"Oversight of Nursing Homes Is Criticized"
New York Times
By ROBERT PEAR
April 22, 2007
WASHINGTON, April 21 – Federal health officials impose only minimal penalties on nursing homes repeatedly cited for mistreatment of patients, Congressional investigators say in a new report.
As a result, they said, some nursing homes cycle in and out of compliance with federal standards and pose a continued threat to the health and safety of patients.
"Some of these homes repeatedly harmed residents over a six–year period and yet remain in the Medicare and Medicaid programs," said the report, to be issued next week by the Government Accountability Office, an investigative arm of Congress.
The Department of Health and Human Services "fails to hold homes with a long history of harming residents accountable for the poor care provided," the investigators said.
Congress established stringent standards for nursing homes in 1987. In 1998, the G.A.O. reported that "homes can repeatedly harm residents without facing sanctions." Since then, President Bill Clinton, President Bush and the nursing home industry have announced many initiatives to improve care.
But in its new report, the accountability office says that little seems to have changed at the worst–performing homes. The Bush administration rarely uses its authority to deny payment to homes with a history of compliance problems and typically imposes fines far less than the maximum of $10,000 a day, the report said.
In Michigan, federal investigators found that a nursing home was still open even though it had repeatedly been cited for "poor quality care," poor nutrition services, medication errors and employing people who had been convicted of abusing patients.
At a nursing home in California, the report said, a patient choked to death, in part because the equipment needed to save his life, a suction machine, was broken. This home "cycled in and out of compliance four times," was cited for more than 170 serious deficiencies and was still in operation late last year, the report said.
Senator Charles E. Grassley, Republican of Iowa, said the conclusions of the study – an exhaustive review of progress over the last decade – were "very discouraging."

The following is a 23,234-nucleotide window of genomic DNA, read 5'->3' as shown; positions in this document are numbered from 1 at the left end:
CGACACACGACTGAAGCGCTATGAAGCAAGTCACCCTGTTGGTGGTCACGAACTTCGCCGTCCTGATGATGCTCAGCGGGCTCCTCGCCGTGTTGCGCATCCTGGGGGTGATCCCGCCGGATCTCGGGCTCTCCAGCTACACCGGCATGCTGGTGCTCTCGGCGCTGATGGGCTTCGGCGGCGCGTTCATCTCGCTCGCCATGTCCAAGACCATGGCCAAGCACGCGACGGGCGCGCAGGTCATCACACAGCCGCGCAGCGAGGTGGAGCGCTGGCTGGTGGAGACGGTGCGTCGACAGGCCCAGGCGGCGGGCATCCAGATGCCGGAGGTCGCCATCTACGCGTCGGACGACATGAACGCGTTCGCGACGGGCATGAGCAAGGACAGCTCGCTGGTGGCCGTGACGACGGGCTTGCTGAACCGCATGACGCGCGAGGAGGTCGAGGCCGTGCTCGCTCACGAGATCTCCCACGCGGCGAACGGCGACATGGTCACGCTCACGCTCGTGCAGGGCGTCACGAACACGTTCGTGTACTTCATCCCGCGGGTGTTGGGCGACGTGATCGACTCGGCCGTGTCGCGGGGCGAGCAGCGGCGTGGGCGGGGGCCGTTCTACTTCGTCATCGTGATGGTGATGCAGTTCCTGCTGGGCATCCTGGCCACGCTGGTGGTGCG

"After the tremendous reform effort of the last 10 years," Mr. Grassley said, "the federal agency that’s supposed to coordinate regulatory efforts is taking an approach that is undermining the sanctions that are available to try to improve care in the most questionable nursing homes." Mr. Grassley, who requested the study, is the senior Republican on the Finance Committee, which has authority over Medicaid and Medicare.
Members of Congress are likely to use the report as a map for legislation requiring stiffer penalties for the most serious violations. Administration officials agreed that higher fines were appropriate in some cases. They said they would ask Congress for the power to collect fines more swiftly, without waiting for all appeals to be resolved.
About 1.5 million people live in the nation’s 16,400 nursing homes on any given day. More than 3 million people receive nursing–home care at some point in the year. Medicaid and Medicare pay for more than two–thirds of patients.
Federal health officials accepted many findings in the report. Leslie V. Norwalk, acting administrator of the Centers for Medicare and Medicaid Services, said her agency was taking steps to strengthen enforcement.
The investigators said they had purposely focused on nursing homes with a history of compliance problems. Bruce A. Yarwood, president of the American Health Care Association, a trade group, said he believed that care at the average nursing home had improved in the last decade.
The Government Accountability Office said federal health officials hesitated to impose fines of more than $200 a day, in part because they believed that larger penalties "could bankrupt some homes." Fines are generally so small that nursing homes view them as a "cost of doing business," with "no more effect than a slap on the wrist," the report said.
In the rare cases when federal officials try to exclude a nursing home from Medicaid and Medicare, the home often avoids the penalty by making temporary improvements and then lapsing back into noncompliance, the investigators said.
Under federal policy, the government is supposed to take immediate enforcement action against nursing homes that repeatedly cause "actual harm" to patients. But the accountability office said "immediate sanctions are often not immediate" because the Bush administration gives homes a grace period.
As a result, "the immediate sanctions policy does not appear to deter homes from harming residents in the future," the report said, and "some homes with the worst compliance histories escape immediate sanctions."
Ms. Norwalk, the official in charge of Medicaid and Medicare, said more fines "may simply not be very effective" in dealing with the worst homes. And she said patients could lose access to care if their nursing homes were denied payment under Medicaid and Medicare. Deprived of such income, a nursing home may decide to close.
Medicaid and Medicare are the largest purchasers of nursing home services, accounting for 60 percent of the $122 billion spent on care in 2005, the most recent year for which figures are available.
The accountability office recommended closer scrutiny and more frequent inspections for nursing homes with a long record of serious violations. Ms. Norwalk agreed in principle, but said, "We must regretfully refrain" from carrying out the recommendation, and she cited budget constraints as a reason.
Federal health officials agreed that it would be helpful for consumers to know which nursing homes had been punished for providing substandard care. They promised to post such data on the Web.
"The history of sanctions may be a good predictor of future behavior," Ms. Norwalk said.